M7 Snow Tractor
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|M7 Snow Tractor|
|Body and chassis|
|Body style||open cab 2-seat|
|Engine||Gasoline, (Willys MB)|
|Transmission||3 speed, High and low range|
|Length||11 ft 4 in.|
|Width||5 ft 3 in.|
|Height||5 ft 4 in.|
|Curb weight||3,049 lb (1,383 kg)|
The M7 (T26E4) snow tractor was standardized in August 1943, and was downgraded to Limited standard in November 1944. It was intended to pull a one-ton M19 snow trailer (T48). The tractor used many Allis Chalmers farm tractor components. It also used many MB jeep powertrain components to lessen the military's spare parts inventory requirements.
The distinguishing feature of the M7 was the track system (halftrack). The M7’s track ran on two rubber belts with four steel cables inside. The machine had a tendency to have the tracks come off in use. Another feature of both the tractor and trailer is that the tires could be switched with skis.
Something over ten percent of production, over 30 units, still survive. The track system and track plate width (18") look to have been borrowed from the early versions of the Weasel, although the M7 tracks are shorter with fewer plates.
M19 snow trailer
Saginaw Products made the M19 ski-wheel trailers. Two production batches are known, one in 1944 and one in 1950.
The M19 trailer had a net weight of 640 lbs, and a payload of 2,000 lbs. It had a wooden body on a steel hollow-section frame, with hood, hoops, side and end panels all easily detachable, and it was normally equipped with a heater and two stretchers, plus a rear pintle hitch so that trailers could be doubled up. The two-bolt mounting pintle hitch was unique to the M7 and M19, and would not accommodate even an ordinary MB / GPW jeep trailer lunette.
They had three main functions;
Rescue and recovery, for which they were equipped with two stretchers and a personnel heater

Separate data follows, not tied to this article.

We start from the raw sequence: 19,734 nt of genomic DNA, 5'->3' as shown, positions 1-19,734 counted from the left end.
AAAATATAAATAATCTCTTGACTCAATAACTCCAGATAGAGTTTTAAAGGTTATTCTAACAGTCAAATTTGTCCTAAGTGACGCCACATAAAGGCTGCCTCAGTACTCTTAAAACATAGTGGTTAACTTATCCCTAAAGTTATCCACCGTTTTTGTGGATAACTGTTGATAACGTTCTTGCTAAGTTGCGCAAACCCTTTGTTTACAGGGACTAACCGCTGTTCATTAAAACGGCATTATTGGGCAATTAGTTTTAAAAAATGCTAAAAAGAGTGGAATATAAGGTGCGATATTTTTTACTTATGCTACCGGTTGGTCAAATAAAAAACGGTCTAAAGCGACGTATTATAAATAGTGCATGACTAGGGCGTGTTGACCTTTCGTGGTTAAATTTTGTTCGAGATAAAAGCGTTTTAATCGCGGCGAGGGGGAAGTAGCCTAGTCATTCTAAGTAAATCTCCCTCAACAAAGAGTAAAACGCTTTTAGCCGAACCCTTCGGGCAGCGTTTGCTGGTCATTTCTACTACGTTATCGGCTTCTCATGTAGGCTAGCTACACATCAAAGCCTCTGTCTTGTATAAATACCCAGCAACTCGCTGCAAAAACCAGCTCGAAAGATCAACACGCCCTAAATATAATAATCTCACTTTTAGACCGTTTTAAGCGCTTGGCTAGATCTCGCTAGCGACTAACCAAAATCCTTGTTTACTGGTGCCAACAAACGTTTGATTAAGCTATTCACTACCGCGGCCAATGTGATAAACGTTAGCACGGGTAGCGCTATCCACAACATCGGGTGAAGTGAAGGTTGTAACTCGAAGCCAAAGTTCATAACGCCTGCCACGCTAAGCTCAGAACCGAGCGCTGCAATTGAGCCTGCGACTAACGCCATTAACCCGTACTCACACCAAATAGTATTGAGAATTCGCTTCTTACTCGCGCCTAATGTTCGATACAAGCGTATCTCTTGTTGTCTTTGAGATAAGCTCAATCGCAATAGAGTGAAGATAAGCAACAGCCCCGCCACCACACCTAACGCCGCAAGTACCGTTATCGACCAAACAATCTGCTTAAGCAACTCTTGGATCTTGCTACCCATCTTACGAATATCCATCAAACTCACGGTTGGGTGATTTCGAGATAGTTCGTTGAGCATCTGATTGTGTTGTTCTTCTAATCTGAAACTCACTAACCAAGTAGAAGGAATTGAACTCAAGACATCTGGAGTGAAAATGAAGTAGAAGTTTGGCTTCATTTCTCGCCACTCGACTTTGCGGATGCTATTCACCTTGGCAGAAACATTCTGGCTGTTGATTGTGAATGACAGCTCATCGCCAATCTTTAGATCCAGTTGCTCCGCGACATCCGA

Aircraft starting, for which they were outfitted with much larger aircraft engine heaters and slave power equipment
Cargo, for which they could be operated with or without canvas hood, top bows, side and end frames
Serial numbers for the 1950 units seem to start at 1,000 and were dated around November of that year, suggesting they were made to supplement a batch of 1944 originals that were going to Norway, and seem to top out around 1,150.
It is quite likely that the 1944 batch did not run to as much as 1,000 units, as 600 would have supplied two trailers for every M7 that Allis Chalmers built. Estimated total production would be around 750 ( 600 in 1944 and 150 in 1950 ) but many 1950 trailers seem to have survived due to careful use by the Norwegian Army.
The 1944 originals had several noted weak points which can all be attributed to the lightness of construction ( they were rated at 2,000 lbs, same as a Ben Hur trailer, but weighed only one third as much - 640 lbs )
The 1944 tow bar frames had holes for bolting through the drag chains - 1950 trailers had no holes and drag chain ends welded to the tow frame.
The 1944 skis were mostly wood / ply with metal brackets and strake - 1950 trailers had metal sheath underneath, with strake welded to it.
The 1944 front support legs were quite short - 1950 support legs were lengthened by a couple of inches.
The 1944 units came with ordinary MB / GPW split combat rims, 1950 units came with 15" solid rims, which were interchangeable and might have been from M series jeeps. (clarification needed)
In addition to those points they tried to recover as much weight as they could by lightening. The 1944 heavy rectangular bracket for mounting the heater was replaced by a much lighter flimsy unit on the 1950 production. The type of plug and socket for the lights and auxiliary power also looks to have been updated.
Despite this rework all M19s are very prone to damage. The trailer body will bend noticeably when loaded away from the axle line and normally stays out of flat. The tow frame is a fabrication work of art, being split, angled, and welded, but this results in a lot of work and since they appear not to have been coated internally when new, most are now quite weak as a result of internal rusting.
The canvas covers were insulated by quilting, and had one green side and one white side, plus flaps and reinforcement for the various heater and ventillation exhaust outputs - many of which were doubled to allow the covers to be reversible.
The low tow hitch position and small tow ring means they were really only suitable for towing behind an M7, as they dragged at quite an angle when hitched to a Weasel. An M7 tractor could tow two loaded M19 trailers on solid going such as an ice or snow-covered road, and when rougher ground was to be traversed it would drop one unit and shuttle them across the rougher ground one at a time.
-  trailers
-  Wright Museum - M7 Snow Tractor